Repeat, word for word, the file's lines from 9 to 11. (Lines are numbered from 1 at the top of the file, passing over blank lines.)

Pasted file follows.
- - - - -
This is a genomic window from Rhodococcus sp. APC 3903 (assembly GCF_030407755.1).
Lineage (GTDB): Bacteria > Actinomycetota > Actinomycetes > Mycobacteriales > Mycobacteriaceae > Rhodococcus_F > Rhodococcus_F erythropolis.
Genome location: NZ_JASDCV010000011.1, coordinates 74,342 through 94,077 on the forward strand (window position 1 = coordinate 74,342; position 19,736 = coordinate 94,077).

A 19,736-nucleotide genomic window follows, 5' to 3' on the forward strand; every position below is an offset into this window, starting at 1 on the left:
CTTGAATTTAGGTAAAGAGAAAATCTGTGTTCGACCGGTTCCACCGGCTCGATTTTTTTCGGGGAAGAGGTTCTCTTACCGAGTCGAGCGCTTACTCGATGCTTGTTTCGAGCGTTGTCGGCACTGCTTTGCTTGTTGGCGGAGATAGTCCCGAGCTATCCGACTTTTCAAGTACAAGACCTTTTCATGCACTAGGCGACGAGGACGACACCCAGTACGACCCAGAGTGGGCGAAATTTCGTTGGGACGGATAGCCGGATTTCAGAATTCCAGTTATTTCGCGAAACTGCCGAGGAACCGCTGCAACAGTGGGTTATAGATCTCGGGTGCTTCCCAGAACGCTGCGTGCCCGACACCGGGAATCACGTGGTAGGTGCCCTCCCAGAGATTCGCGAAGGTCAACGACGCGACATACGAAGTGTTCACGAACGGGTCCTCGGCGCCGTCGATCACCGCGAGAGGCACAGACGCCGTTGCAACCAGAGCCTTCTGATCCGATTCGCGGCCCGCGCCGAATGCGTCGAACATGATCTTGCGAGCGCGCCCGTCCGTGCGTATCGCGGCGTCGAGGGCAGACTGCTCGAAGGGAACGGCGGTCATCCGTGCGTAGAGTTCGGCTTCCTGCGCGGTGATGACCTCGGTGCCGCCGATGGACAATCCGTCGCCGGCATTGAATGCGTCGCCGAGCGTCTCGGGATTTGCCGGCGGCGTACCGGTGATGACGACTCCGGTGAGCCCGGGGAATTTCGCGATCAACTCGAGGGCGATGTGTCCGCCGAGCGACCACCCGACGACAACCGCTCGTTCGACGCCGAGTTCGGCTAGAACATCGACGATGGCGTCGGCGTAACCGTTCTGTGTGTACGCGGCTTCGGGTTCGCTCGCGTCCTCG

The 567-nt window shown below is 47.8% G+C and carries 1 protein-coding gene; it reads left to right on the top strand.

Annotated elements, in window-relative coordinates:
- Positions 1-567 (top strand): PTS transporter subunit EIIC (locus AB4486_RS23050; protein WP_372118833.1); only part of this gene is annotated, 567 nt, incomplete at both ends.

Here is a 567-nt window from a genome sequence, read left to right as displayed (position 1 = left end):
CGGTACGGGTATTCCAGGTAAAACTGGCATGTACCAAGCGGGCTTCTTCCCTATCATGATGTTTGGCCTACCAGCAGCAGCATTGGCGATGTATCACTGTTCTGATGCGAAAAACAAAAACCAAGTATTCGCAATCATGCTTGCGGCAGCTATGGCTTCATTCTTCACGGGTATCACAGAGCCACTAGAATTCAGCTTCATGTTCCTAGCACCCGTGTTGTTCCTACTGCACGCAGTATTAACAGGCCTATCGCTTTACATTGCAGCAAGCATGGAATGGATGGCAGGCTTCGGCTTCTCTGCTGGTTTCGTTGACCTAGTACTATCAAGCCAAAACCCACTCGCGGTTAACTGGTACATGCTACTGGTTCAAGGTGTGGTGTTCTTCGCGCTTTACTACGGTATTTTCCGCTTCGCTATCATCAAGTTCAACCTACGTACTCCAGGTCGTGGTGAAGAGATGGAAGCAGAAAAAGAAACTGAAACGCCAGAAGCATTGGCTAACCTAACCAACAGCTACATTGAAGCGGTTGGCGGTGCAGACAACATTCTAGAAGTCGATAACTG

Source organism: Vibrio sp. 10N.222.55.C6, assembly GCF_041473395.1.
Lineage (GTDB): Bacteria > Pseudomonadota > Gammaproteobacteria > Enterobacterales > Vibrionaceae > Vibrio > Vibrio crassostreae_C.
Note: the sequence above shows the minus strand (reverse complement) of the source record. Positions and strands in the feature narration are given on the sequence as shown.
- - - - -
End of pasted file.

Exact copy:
Here is a 567-nt window from a genome sequence, read left to right as displayed (position 1 = left end):
CGGTACGGGTATTCCAGGTAAAACTGGCATGTACCAAGCGGGCTTCTTCCCTATCATGATGTTTGGCCTACCAGCAGCAGCATTGGCGATGTATCACTGTTCTGATGCGAAAAACAAAAACCAAGTATTCGCAATCATGCTTGCGGCAGCTATGGCTTCATTCTTCACGGGTATCACAGAGCCACTAGAATTCAGCTTCATGTTCCTAGCACCCGTGTTGTTCCTACTGCACGCAGTATTAACAGGCCTATCGCTTTACATTGCAGCAAGCATGGAATGGATGGCAGGCTTCGGCTTCTCTGCTGGTTTCGTTGACCTAGTACTATCAAGCCAAAACCCACTCGCGGTTAACTGGTACATGCTACTGGTTCAAGGTGTGGTGTTCTTCGCGCTTTACTACGGTATTTTCCGCTTCGCTATCATCAAGTTCAACCTACGTACTCCAGGTCGTGGTGAAGAGATGGAAGCAGAAAAAGAAACTGAAACGCCAGAAGCATTGGCTAACCTAACCAACAGCTACATTGAAGCGGTTGGCGGTGCAGACAACATTCTAGAAGTCGATAACTG

Source organism: Vibrio sp. 10N.222.55.C6, assembly GCF_041473395.1.